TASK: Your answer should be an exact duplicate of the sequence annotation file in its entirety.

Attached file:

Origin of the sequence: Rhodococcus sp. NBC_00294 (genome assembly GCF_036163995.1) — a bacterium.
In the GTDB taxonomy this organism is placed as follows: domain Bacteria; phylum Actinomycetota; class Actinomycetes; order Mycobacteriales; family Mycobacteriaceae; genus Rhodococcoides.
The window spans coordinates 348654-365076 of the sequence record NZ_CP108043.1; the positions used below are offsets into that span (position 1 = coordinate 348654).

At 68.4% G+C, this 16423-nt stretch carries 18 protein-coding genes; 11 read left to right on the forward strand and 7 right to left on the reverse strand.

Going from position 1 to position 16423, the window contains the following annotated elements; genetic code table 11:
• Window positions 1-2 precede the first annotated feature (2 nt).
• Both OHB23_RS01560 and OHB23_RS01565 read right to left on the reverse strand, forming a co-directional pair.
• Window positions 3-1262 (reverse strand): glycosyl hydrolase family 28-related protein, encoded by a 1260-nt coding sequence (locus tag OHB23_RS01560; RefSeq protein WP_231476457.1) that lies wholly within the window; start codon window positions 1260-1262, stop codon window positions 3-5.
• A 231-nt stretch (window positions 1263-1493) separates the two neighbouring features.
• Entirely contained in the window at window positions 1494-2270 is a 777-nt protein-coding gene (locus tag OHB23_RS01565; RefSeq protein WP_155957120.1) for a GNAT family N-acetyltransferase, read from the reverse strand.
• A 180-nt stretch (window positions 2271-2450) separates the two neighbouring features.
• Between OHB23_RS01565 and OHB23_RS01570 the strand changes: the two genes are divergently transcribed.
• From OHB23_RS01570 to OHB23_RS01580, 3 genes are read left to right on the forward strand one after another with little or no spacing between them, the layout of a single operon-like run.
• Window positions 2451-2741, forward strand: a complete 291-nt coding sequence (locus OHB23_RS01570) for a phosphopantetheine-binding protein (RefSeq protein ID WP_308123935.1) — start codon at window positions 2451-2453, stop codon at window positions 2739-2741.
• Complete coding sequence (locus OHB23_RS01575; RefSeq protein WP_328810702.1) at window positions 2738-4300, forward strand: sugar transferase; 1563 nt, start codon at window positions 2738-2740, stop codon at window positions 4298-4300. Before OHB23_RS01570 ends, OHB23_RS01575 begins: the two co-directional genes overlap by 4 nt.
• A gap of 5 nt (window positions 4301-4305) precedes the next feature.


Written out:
Origin of the sequence: Rhodococcus sp. NBC_00294 (genome assembly GCF_036163995.1) — a bacterium.
In the GTDB taxonomy this organism is placed as follows: domain Bacteria; phylum Actinomycetota; class Actinomycetes; order Mycobacteriales; family Mycobacteriaceae; genus Rhodococcoides.
The window spans coordinates 348654-365076 of the sequence record NZ_CP108043.1; the positions used below are offsets into that span (position 1 = coordinate 348654).

At 68.4% G+C, this 16423-nt stretch carries 18 protein-coding genes; 11 read left to right on the forward strand and 7 right to left on the reverse strand.

Going from position 1 to position 16423, the window contains the following annotated elements; genetic code table 11:
• Window positions 1-2 precede the first annotated feature (2 nt).
• Both OHB23_RS01560 and OHB23_RS01565 read right to left on the reverse strand, forming a co-directional pair.
• Window positions 3-1262 (reverse strand): glycosyl hydrolase family 28-related protein, encoded by a 1260-nt coding sequence (locus tag OHB23_RS01560; RefSeq protein WP_231476457.1) that lies wholly within the window; start codon window positions 1260-1262, stop codon window positions 3-5.
• A 231-nt stretch (window positions 1263-1493) separates the two neighbouring features.
• Entirely contained in the window at window positions 1494-2270 is a 777-nt protein-coding gene (locus tag OHB23_RS01565; RefSeq protein WP_155957120.1) for a GNAT family N-acetyltransferase, read from the reverse strand.
• A 180-nt stretch (window positions 2271-2450) separates the two neighbouring features.
• Between OHB23_RS01565 and OHB23_RS01570 the strand changes: the two genes are divergently transcribed.
• From OHB23_RS01570 to OHB23_RS01580, 3 genes are read left to right on the forward strand one after another with little or no spacing between them, the layout of a single operon-like run.
• Window positions 2451-2741, forward strand: a complete 291-nt coding sequence (locus OHB23_RS01570) for a phosphopantetheine-binding protein (RefSeq protein ID WP_308123935.1) — start codon at window positions 2451-2453, stop codon at window positions 2739-2741.
• Complete coding sequence (locus OHB23_RS01575; RefSeq protein WP_328810702.1) at window positions 2738-4300, forward strand: sugar transferase; 1563 nt, start codon at window positions 2738-2740, stop codon at window positions 4298-4300. Before OHB23_RS01570 ends, OHB23_RS01575 begins: the two co-directional genes overlap by 4 nt.
• A gap of 5 nt (window positions 4301-4305) precedes the next feature.